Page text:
Monday, 14 June 2010
Thursday, 3 June 2010
It would be wrong not to start with the Artist's party that was held on Friday night at the Wheeler Centre. Though if you follow Angela's blog, you'll know already that I had myself a good time. And why not. I didn't have to fulfil my hosting duties until Sunday morning, so the least I could do was assist the organisers by taking some of that wine off their hands, right?
Aside from the alcoholic pleasures, the party was an excellent opportunity to chat with other writers and I particularly enjoyed meeting Chris Downes, who spoke on the panel A short note on process that I hosted, and Jeremy Balius from Black Rider Press.
It's not often I get the opportunity to drink, either because I have to wake to to the call of 'mum-mum' that comes too early every morning, or because, well, put simply, Cockatoo is not within walking distance to anywhere. So staying in the city was an excellent plan and having a roomie made it even better, as we got to spill our showbags together and share excitement over the smallest tidbits of festival news.
Saturday offered a pretty full on program which began with Seven Enviable Lines, where the festival ambassadors shared seven secrets they wish they'd known when they started out. This event has been reviewed here and here, so all I'm going to add is that Sean Riley was my favourite, even though I've never even tried to write a play. Even as I listened to him I couldn't help but wonder if some of the newer writers at the festival realise that the advice doesn't apply just to plays but to any and all forms of writing, or if some took him (and others) literally.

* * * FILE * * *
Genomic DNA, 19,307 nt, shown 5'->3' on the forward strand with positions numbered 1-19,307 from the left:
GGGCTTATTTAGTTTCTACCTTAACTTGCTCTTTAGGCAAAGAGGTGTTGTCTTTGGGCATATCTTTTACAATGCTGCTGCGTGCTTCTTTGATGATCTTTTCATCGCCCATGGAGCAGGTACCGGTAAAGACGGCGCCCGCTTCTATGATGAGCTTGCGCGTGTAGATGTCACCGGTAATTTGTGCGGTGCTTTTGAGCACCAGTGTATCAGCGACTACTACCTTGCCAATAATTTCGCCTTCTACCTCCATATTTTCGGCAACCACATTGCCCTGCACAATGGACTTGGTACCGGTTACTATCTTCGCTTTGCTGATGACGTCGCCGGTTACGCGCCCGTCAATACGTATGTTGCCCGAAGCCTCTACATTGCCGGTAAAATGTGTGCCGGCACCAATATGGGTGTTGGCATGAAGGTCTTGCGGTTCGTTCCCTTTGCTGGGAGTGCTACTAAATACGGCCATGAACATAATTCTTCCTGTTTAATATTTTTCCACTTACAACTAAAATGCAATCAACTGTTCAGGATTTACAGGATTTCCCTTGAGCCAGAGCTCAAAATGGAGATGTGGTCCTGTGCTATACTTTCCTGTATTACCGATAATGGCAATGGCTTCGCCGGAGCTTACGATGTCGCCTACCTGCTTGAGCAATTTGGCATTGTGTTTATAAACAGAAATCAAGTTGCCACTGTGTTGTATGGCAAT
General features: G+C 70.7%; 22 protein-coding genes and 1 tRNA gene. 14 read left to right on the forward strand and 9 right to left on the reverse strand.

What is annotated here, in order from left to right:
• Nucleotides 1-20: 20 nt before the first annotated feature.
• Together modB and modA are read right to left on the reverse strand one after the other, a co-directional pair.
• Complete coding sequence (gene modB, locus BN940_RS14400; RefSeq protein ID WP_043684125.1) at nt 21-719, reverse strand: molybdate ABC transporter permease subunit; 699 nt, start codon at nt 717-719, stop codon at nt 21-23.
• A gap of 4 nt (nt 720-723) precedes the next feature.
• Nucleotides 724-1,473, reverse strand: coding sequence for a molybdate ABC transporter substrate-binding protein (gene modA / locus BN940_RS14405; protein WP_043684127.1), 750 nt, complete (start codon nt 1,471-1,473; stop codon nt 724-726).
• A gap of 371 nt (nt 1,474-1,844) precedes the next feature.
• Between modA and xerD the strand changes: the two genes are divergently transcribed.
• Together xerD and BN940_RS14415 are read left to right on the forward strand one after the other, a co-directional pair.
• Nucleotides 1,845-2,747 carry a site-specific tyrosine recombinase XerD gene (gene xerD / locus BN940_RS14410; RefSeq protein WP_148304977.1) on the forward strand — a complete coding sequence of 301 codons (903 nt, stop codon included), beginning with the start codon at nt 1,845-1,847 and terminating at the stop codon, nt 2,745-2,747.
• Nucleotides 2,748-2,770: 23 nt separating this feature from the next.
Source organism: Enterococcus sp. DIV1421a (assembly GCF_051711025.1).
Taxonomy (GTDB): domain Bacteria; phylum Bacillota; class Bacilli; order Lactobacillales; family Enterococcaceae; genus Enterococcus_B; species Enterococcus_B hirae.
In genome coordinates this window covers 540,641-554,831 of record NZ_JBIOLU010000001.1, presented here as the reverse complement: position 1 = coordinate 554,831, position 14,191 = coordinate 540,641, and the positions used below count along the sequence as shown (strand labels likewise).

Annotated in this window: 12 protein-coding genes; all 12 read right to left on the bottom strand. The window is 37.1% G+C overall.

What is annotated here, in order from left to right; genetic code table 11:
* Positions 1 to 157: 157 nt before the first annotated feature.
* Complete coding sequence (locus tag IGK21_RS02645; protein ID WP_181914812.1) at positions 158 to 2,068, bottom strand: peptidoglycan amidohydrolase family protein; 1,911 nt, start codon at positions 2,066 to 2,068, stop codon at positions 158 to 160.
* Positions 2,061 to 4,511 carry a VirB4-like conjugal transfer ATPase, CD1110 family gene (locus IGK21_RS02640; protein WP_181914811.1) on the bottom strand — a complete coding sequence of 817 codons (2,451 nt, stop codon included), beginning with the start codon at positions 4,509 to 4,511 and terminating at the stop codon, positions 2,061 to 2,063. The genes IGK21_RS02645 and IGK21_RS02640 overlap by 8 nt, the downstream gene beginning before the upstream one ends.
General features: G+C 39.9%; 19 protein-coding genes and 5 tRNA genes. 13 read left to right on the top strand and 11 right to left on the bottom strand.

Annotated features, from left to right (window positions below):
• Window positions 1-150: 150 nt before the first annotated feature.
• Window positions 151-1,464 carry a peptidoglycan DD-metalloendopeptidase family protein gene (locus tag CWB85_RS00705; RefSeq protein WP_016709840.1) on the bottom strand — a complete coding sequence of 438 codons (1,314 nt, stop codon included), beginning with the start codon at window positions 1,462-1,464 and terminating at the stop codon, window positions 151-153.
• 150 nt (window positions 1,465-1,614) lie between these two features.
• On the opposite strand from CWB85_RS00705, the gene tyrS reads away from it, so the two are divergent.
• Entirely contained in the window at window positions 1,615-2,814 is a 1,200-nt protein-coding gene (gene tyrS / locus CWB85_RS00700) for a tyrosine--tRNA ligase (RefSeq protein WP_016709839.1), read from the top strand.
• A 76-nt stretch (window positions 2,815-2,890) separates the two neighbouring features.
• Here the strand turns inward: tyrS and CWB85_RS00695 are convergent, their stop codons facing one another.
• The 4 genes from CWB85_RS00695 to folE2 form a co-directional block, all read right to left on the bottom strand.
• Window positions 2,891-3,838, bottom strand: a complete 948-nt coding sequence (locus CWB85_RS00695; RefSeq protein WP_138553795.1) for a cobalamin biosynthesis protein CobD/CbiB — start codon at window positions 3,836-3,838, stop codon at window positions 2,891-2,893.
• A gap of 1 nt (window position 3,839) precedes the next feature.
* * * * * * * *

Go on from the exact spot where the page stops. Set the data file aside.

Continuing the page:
I weaved in and out of various sessions throughout the afternoon, and landed at the festival club afterwards, although I had just water given someone had the foresight to schedule me to be articulate and presentable by 10am on a Sunday!
Our session A short note on process went well, although I can't say I expected to take away this advice from a writers' festival: don't take drugs. Chris Downes wowed the audience by acting out illustrations from his comics. Mischa Merz took us to the shrink's couch. Myke Bartlett struck a personal chord as he spoke of never writing anything until close to the deadline (thankfully I've learned to treat my pretend ones at least semi-seriously) and Steph Bowe was so amazing she perhaps impressed the not-so-new writers while possibly making some of the newer ones feel inadequate because they hadn't achieved half as much as her despite several extra years. You can read her presentation here.
I'm with Irma Gold as far as highlights go. My favourite panel was You want me to do WHAT? a discussion on promoting, or prostituting, yourself. All panellists were entertaining, although I particularly enjoyed Sean M Whelan's advice of what not to do when speaking/performing in public. Because there's always been someone (or two) who does one or all of these things at every poetry reading I've been to. For specifics, see Thuy Linh Nguyen's write-up.
Although now that I've said that, I hope none of those types of poets happen to be at Sospeso Readings on 4th June (tomorrow/today), where I'm reading as part of a feature organised by Geoff Fox. The theme is Motherhood and Vicki Thornton, Amy Bodossian, Geoff Fox, Koraly Dimitriades, Di Cousens and myself are combining forces for the feature, with an open mic that offers an excellent prize for the poem deemed to be a particular person's favourite on the night. It's happening from 7pm at Sospeso Caffe, 428 Burwood Rd, Hawthorn.